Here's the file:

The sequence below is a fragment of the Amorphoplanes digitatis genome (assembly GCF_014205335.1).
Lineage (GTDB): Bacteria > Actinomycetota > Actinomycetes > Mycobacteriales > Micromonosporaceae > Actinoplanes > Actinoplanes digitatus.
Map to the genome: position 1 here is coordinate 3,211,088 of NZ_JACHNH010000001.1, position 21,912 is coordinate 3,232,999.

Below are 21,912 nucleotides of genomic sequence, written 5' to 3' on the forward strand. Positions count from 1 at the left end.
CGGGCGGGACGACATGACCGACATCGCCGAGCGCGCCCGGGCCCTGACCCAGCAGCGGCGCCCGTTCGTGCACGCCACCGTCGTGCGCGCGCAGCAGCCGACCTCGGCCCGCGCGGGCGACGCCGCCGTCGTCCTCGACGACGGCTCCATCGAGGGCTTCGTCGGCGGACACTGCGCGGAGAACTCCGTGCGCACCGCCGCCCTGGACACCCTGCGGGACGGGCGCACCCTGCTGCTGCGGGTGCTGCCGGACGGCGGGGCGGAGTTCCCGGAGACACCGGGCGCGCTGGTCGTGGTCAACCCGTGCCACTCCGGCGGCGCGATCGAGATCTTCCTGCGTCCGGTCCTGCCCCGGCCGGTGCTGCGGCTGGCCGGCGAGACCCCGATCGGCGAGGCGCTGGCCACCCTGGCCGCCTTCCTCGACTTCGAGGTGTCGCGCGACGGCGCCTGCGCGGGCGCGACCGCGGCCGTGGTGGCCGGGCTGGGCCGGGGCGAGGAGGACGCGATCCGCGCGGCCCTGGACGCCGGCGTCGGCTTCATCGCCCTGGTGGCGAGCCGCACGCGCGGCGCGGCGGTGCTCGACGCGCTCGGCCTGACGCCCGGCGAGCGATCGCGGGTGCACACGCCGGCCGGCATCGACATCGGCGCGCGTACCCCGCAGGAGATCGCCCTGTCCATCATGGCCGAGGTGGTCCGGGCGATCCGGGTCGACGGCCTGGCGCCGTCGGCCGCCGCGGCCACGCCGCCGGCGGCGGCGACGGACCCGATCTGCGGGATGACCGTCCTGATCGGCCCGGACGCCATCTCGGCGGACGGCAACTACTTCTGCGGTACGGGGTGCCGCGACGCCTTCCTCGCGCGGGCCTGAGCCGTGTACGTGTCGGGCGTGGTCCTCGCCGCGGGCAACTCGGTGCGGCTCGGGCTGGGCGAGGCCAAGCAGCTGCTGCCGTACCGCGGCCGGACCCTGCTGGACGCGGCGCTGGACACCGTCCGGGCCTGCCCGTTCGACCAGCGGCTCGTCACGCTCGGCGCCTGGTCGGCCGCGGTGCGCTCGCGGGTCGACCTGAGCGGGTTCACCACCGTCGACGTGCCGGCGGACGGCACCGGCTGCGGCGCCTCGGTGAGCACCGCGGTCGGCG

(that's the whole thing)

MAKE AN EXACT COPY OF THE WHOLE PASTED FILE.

The sequence below is a fragment of the Amorphoplanes digitatis genome (assembly GCF_014205335.1).
Lineage (GTDB): Bacteria > Actinomycetota > Actinomycetes > Mycobacteriales > Micromonosporaceae > Actinoplanes > Actinoplanes digitatus.
Map to the genome: position 1 here is coordinate 3,211,088 of NZ_JACHNH010000001.1, position 21,912 is coordinate 3,232,999.

Below are 21,912 nucleotides of genomic sequence, written 5' to 3' on the forward strand. Positions count from 1 at the left end.
CGGGCGGGACGACATGACCGACATCGCCGAGCGCGCCCGGGCCCTGACCCAGCAGCGGCGCCCGTTCGTGCACGCCACCGTCGTGCGCGCGCAGCAGCCGACCTCGGCCCGCGCGGGCGACGCCGCCGTCGTCCTCGACGACGGCTCCATCGAGGGCTTCGTCGGCGGACACTGCGCGGAGAACTCCGTGCGCACCGCCGCCCTGGACACCCTGCGGGACGGGCGCACCCTGCTGCTGCGGGTGCTGCCGGACGGCGGGGCGGAGTTCCCGGAGACACCGGGCGCGCTGGTCGTGGTCAACCCGTGCCACTCCGGCGGCGCGATCGAGATCTTCCTGCGTCCGGTCCTGCCCCGGCCGGTGCTGCGGCTGGCCGGCGAGACCCCGATCGGCGAGGCGCTGGCCACCCTGGCCGCCTTCCTCGACTTCGAGGTGTCGCGCGACGGCGCCTGCGCGGGCGCGACCGCGGCCGTGGTGGCCGGGCTGGGCCGGGGCGAGGAGGACGCGATCCGCGCGGCCCTGGACGCCGGCGTCGGCTTCATCGCCCTGGTGGCGAGCCGCACGCGCGGCGCGGCGGTGCTCGACGCGCTCGGCCTGACGCCCGGCGAGCGATCGCGGGTGCACACGCCGGCCGGCATCGACATCGGCGCGCGTACCCCGCAGGAGATCGCCCTGTCCATCATGGCCGAGGTGGTCCGGGCGATCCGGGTCGACGGCCTGGCGCCGTCGGCCGCCGCGGCCACGCCGCCGGCGGCGGCGACGGACCCGATCTGCGGGATGACCGTCCTGATCGGCCCGGACGCCATCTCGGCGGACGGCAACTACTTCTGCGGTACGGGGTGCCGCGACGCCTTCCTCGCGCGGGCCTGAGCCGTGTACGTGTCGGGCGTGGTCCTCGCCGCGGGCAACTCGGTGCGGCTCGGGCTGGGCGAGGCCAAGCAGCTGCTGCCGTACCGCGGCCGGACCCTGCTGGACGCGGCGCTGGACACCGTCCGGGCCTGCCCGTTCGACCAGCGGCTCGTCACGCTCGGCGCCTGGTCGGCCGCGGTGCGCTCGCGGGTCGACCTGAGCGGGTTCACCACCGTCGACGTGCCGGCGGACGGCACCGGCTGCGGCGCCTCGGTGAGCACCGCGGTCGGCG